Thursday, March 08, 2007


60 People Occupied Hsu Presidents Office for an Hour Today. Many wore shirts that said "Stop Academic Cultural & Spiritual Genocide", "Support Native American and Ethnic Studies" and "No More Cuts!" . Eureka Reporter Coverage

PL Bankruptcy Change of Venue Debated in Court.
North Coast Journal

Maxxam's Britt Lumber Company Fires a Quarter of It's Workers, Dubiously Claims Layoffs are Unrelated to the Bankruptcy

SPI's Owl Creek/Yager Creek Logging Plan Returned To Sender.
Sierra Pacific Industries "Redwood House THP" #1-07-021-HUM has been returned by California Dept. of Forestry. This usually means that plan will have to be drastically changed before CDF will consider it further. This 425 acre logging plan includes cutting of Oldgrowth Douglas Fir and 201 acres of clearctting/rehab that will be followed by herbicide spraying.

Monday, March 05, 2007

Bondholders Will Sue Maxxam Execs If Bankruptcy Case Stays In Texas

From: Bingham McCutchen website. Bingham McCutchen is the lawfirm representing a group of Scopac bondholders who say they own 80% of Scopac timber notes.

[Daily Bankruptcy Review, March 1, 2007 - A group of bondholders say they’ll sue Maxxam Inc.’s top executives for fraud if a bankruptcy judge rules Scotia Pacific (Scopac), a California-based lumber company owned by Maxxam, can proceed with its Chapter 11 case in Texas. According to Daily Bankruptcy Review, papers filed Monday in U.S. Bankruptcy Court in Corpus Christi, Texas, say the bondholders will “hold management personally responsible for their fraudulent misrepresentations” if Judge Richard S. Schmidt decides that Scopac’s place of business is in Texas. Scopac claims its bankruptcy case was properly filed in Corpus Christi on January 18 because its principal place of business is in the “southern district of Texas.” However, the bondholders, who are represented by Hartford partners Evan Flaschen and Greg Nye and counsel Kurt Mayr, say that claim is contradicted by documents Scopac signed off on in 1998 when it issued the bonds, which claim its principal offices was in Scotia, Calif. According to bondholders, Scopac is either misrepresenting its principal place of business to the court or it has always misrepresented its place of business to the bondholders. Flaschen said the bondholders intend to sue Scopac managers and board of directors as well as Maxxam for fraud. This story also ran on the Dow Jones Newswire.]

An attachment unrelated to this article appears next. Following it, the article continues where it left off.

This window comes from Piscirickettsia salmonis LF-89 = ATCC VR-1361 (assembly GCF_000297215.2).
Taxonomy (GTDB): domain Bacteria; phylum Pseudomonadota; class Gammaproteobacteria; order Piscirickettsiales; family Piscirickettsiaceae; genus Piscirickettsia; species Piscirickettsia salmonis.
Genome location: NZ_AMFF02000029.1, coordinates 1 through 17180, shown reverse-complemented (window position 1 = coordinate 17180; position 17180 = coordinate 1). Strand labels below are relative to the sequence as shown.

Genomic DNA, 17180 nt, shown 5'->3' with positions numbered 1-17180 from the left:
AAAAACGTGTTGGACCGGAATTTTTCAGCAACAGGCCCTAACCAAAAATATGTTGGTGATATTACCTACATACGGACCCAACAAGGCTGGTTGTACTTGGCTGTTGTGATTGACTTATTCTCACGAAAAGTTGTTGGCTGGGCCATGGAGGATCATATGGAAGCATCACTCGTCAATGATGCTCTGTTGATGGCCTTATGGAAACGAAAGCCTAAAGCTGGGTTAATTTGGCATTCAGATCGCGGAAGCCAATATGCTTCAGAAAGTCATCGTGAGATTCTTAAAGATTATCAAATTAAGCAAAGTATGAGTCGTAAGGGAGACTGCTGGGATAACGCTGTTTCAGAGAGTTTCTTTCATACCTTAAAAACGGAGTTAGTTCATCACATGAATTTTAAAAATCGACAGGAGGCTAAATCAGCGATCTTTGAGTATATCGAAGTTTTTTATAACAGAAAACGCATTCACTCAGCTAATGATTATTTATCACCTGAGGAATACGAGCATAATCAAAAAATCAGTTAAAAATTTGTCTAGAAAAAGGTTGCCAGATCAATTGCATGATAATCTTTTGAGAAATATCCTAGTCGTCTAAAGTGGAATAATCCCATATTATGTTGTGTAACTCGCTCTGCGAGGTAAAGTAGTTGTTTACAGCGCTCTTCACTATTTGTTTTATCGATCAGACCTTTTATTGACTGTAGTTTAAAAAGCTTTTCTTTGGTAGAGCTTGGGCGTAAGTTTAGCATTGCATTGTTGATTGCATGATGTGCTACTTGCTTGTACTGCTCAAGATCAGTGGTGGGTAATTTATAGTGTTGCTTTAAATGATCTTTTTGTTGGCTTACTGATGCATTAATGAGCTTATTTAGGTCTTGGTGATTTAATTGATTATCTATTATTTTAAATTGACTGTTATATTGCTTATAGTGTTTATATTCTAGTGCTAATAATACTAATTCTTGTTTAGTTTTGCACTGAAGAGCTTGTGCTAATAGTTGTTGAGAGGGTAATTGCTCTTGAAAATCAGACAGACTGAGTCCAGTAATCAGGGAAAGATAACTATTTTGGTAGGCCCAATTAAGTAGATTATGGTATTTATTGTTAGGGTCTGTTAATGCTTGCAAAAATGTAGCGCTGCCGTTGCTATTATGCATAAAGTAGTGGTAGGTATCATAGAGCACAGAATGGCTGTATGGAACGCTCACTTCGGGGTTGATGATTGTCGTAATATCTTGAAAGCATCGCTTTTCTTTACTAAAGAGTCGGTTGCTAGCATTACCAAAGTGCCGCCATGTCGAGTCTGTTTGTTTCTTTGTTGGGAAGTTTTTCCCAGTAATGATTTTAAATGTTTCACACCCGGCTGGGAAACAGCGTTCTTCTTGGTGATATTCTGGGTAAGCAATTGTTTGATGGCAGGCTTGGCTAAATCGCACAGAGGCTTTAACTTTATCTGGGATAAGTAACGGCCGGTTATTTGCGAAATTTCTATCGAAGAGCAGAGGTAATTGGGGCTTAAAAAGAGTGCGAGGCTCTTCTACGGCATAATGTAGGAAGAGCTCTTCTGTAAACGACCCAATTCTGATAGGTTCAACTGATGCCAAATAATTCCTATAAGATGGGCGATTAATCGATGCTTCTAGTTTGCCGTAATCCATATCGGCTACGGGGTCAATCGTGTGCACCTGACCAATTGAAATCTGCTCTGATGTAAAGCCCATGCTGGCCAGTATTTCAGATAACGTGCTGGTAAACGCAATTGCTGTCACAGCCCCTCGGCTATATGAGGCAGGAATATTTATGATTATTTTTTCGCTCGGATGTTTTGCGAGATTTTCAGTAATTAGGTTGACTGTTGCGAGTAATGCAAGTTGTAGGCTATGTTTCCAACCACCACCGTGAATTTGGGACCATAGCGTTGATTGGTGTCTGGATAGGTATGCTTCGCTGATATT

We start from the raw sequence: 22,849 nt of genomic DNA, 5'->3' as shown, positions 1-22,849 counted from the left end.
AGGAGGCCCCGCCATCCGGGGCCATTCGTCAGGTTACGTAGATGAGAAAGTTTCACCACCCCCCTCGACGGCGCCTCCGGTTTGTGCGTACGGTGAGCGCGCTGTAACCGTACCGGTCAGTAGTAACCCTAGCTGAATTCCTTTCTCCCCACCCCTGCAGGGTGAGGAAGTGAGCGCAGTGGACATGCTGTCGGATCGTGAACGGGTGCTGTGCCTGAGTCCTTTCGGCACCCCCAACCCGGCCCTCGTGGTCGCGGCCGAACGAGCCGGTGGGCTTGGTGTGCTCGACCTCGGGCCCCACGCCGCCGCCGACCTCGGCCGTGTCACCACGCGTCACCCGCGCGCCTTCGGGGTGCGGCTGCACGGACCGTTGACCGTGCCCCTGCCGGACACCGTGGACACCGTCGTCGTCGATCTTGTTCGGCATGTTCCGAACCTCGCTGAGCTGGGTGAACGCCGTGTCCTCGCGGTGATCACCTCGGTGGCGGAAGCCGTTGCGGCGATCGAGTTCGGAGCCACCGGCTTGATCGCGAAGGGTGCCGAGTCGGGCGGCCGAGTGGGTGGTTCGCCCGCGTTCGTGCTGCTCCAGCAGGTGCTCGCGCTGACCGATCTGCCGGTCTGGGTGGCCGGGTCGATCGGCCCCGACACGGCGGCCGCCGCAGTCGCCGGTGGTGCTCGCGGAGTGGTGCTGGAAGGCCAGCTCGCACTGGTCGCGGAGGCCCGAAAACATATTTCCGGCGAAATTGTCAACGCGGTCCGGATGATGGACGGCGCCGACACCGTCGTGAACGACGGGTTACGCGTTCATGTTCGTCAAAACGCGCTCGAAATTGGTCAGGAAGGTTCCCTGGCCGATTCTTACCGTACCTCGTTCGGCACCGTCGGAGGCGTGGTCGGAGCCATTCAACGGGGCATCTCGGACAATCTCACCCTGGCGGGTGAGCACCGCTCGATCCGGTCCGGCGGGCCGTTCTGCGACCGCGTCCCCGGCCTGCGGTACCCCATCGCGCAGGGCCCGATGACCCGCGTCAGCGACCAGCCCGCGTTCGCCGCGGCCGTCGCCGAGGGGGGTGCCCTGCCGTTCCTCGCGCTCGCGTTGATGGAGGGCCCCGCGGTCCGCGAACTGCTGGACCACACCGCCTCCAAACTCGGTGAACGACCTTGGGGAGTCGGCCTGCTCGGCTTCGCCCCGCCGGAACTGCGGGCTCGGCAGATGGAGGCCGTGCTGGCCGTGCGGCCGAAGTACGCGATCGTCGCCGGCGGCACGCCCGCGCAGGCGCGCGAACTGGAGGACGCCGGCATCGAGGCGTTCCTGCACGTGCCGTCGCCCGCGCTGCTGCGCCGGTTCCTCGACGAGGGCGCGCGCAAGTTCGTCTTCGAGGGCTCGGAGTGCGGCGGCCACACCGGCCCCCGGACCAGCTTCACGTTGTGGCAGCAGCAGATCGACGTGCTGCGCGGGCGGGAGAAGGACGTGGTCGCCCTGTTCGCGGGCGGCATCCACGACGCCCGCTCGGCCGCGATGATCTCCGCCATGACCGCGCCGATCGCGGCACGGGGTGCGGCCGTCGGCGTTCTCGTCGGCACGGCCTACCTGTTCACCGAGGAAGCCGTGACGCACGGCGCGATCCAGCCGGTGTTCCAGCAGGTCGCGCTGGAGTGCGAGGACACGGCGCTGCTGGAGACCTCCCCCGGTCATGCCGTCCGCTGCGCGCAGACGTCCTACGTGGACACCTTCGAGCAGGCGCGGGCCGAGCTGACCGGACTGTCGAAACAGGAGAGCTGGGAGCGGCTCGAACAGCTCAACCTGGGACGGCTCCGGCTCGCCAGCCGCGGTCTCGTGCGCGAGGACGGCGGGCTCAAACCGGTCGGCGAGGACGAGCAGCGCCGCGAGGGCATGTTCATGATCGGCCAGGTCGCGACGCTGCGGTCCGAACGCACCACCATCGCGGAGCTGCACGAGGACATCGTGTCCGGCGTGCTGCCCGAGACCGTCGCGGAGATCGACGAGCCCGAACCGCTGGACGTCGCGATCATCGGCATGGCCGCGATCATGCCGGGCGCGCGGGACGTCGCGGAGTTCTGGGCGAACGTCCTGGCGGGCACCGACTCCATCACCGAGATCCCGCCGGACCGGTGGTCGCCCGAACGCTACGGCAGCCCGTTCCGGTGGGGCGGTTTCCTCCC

Sunday, March 04, 2007

Re: The Future of PL/Scopac Land Holdings

As bankruptcy lawyer Peter Clapp made clear at the Fortuna Riverlodge the other night, the crux of the issue regarding Pacific Lumbers land holdings is;

A: What is the property value worth?
If the property is worth less than the debt the shareholders (majority Maxxam) lose control. If the land is worth more they will stay in control.

B: Feasibility
What is a sustainable rate of harvest? Can the company come up with enough funds to pay the debt? Will the new buisness strategy be acceptable to enviro’s thereby avoiding expensive lawsuits and direct action such as road blockades etc.?

Through researching information from logging plan documents, a timber practices monitor has come up with some figures that may answer some of these questions.

Lacking the time to simplify the info right now I present excerpts for readers to analyze for themselves. [words in brackets are mine]

"I found that ... something less than 7.5% (14,835 acres) is accessible LSF [late seral forest]. Late Seral Forest: Areas with trees that average over 24 in DBH [diameter at breast hight] and have begun developing a multi storied structure. It occurs in redwood stands as young as 40 years but is usually found in stands more than 50 years old.

We can also assume a significant portion of this 7.5% is in riparian areas (and therefore logging is restricted there). I assume that some portion of the mid successional (36%, 71,207 acres) is also harvestable, but only marginally so. Overall, about 1/2 0f their land is trees less than 11 in dbh (~20 years). not good.

Mid Seral Forest (Mid-Sucessional is not defined but I assume these are the same): Areas with trees 12-24 inches DBH. Stands are generally 20-50 years old and lack a shrub layer."

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